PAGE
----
Journalist looks into ideological codes of PKK in new book

Journalist looks into ideological codes of PKK in new book

Journalist looks into ideological codes of PKK in new book “The Ideological Codes of the PKK,” the latest book by Turkish journalist Fikret Bilâ, which offers an in depth look into how the Syrian wing of the outlawed Kurdistan Workers’ Party (PKK) has managed to attract young recruits from the western world, has been published by Doğan Kitap in the English language.

In his book, Hürriyet newspaper’s editor-in-chief Bilâ documents the relationship between the PKK and the Democratic Union Party (PYD) in Syria, an issue of recent tensions between NATO allies Turkey and the U.S., as Ankara sees both as linked terrorist groups but Washington singles out the PKK, cooperating with the PYD and its armed wing, the People’s Protection Units (YPG), on the ground.

“It was determined that the PYD was founded on Öcalan’s order and that the YPG was bound to it,” he says, citing a document found in an operation against the group in 2012.

Questioning the recent strategy of the PKK, the book also makes an interesting comparison between Abdullah Öcalan, the jailed leader of the PKK, and Murray Bookchin, the American anarchist and political theorist who died in 2006 at the age of 85, spotting the traces of the latter in the discourse of the former.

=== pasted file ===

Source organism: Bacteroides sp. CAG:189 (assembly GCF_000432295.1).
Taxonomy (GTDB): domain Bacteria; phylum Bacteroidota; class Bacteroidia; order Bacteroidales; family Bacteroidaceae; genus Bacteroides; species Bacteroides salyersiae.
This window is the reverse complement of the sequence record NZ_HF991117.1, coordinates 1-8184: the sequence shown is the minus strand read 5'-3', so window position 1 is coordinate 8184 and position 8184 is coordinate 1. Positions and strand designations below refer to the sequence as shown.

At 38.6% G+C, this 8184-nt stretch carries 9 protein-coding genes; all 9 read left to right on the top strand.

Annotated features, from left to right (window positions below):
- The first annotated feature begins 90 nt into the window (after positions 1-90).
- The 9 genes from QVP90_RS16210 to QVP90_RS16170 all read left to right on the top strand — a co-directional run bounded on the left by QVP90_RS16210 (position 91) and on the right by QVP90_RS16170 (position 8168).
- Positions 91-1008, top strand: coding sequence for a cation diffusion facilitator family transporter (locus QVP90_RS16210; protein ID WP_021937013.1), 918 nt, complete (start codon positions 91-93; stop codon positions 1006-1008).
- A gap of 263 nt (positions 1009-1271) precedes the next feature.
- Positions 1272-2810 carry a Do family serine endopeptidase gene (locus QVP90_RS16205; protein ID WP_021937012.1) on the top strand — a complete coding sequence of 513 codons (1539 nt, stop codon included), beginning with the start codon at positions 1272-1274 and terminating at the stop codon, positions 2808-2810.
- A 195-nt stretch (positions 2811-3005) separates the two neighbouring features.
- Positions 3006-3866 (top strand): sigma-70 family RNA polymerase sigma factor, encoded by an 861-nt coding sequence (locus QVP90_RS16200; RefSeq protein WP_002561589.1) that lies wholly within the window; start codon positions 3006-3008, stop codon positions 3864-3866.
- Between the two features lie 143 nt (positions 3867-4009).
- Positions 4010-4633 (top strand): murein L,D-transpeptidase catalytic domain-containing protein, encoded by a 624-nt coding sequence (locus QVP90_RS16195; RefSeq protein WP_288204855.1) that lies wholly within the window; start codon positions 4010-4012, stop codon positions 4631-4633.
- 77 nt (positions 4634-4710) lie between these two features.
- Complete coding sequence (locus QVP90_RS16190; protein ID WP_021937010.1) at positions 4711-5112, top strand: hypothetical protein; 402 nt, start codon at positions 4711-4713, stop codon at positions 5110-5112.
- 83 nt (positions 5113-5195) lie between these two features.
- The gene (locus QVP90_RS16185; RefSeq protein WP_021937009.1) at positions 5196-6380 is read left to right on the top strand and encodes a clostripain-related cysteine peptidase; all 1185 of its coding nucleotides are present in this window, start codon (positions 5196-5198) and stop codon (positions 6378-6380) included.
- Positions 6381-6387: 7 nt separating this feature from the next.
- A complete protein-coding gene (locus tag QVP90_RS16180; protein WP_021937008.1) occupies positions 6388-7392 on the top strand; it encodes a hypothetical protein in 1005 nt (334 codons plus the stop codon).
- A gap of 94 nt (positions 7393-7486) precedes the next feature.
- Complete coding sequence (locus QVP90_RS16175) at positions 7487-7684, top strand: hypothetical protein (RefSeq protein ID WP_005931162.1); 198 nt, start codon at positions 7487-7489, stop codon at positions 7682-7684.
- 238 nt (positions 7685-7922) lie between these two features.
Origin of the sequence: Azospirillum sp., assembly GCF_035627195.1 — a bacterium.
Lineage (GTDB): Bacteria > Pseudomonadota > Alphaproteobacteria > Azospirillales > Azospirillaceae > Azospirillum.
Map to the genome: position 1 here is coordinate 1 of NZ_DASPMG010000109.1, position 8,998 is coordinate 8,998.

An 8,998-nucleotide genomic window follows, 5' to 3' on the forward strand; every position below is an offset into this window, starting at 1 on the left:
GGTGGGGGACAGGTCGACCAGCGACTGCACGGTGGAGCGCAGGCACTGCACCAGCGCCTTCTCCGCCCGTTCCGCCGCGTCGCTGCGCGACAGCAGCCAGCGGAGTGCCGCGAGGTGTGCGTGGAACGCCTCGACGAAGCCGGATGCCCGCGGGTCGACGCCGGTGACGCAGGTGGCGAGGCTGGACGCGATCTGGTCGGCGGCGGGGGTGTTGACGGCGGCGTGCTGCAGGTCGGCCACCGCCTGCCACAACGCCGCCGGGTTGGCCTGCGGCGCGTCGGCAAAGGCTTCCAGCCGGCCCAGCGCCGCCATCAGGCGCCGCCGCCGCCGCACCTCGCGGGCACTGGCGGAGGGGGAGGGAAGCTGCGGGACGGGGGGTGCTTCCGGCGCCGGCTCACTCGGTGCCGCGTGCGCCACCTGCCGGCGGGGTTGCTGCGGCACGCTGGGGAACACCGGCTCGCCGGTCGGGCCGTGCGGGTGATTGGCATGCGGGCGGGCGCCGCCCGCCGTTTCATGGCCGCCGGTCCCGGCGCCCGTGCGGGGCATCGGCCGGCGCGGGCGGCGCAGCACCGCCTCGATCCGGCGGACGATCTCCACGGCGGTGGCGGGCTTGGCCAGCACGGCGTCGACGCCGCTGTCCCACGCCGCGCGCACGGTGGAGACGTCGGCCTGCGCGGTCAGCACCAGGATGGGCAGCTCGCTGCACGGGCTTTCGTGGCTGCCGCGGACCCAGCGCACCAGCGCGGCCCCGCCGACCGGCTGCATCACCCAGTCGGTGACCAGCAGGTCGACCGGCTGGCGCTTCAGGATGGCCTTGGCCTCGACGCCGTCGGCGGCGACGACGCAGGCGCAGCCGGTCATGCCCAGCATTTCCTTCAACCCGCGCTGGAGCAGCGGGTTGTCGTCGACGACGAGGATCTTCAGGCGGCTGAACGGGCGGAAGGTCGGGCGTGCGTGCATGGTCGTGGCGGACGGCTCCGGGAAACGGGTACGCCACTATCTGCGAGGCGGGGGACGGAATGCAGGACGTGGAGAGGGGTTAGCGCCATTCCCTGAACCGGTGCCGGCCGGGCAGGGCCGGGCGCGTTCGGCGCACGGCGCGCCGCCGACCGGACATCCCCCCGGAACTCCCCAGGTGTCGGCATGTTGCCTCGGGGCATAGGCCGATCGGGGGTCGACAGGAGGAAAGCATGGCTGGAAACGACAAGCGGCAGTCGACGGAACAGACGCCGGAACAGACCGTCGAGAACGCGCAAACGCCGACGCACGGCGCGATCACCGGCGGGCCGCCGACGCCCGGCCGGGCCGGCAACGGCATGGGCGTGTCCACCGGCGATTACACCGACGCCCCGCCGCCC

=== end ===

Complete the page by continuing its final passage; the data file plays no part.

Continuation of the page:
“Bookchin’s ‘Commune,’ underlines the ideology of communalism as a framework for cultural needs in the 21st century on an economic, social and political basis. It does not embrace hierarchy and domination but brings equality, freedom, justice and democracy. The model was suggested by Öcalan, who uses the concept of the ‘libertarian left’ for Bookchin’s dream, with the idea that this concept will receive easy acceptance and be easily defended, which is not realistic,” writes Bilâ in the book published by Doğan Kitap.

Fikret Bilâ began his journalistic career at Yankı newspaper from 1977-1980 and then returned to journalism in 1986 a few years after working at the Turkish Court of Accounts. 

Since then, he has become a household name in Turkish political reporting, writing for Nokta, Milliyet and Hürriyet and presenting a program on CNN Türk. 

He was appointed as the editor-in-chief of Hürriyet in early 2017. 

His books include “Phoenix: The Rebirth of Ecevit” (2001), “The Civilian Coup Attempt and Iraq Wars in Ankara” (2003), “Which PKK?: New Moves on the Chessboard” (2004) and “The Commanders’ Front” (2010).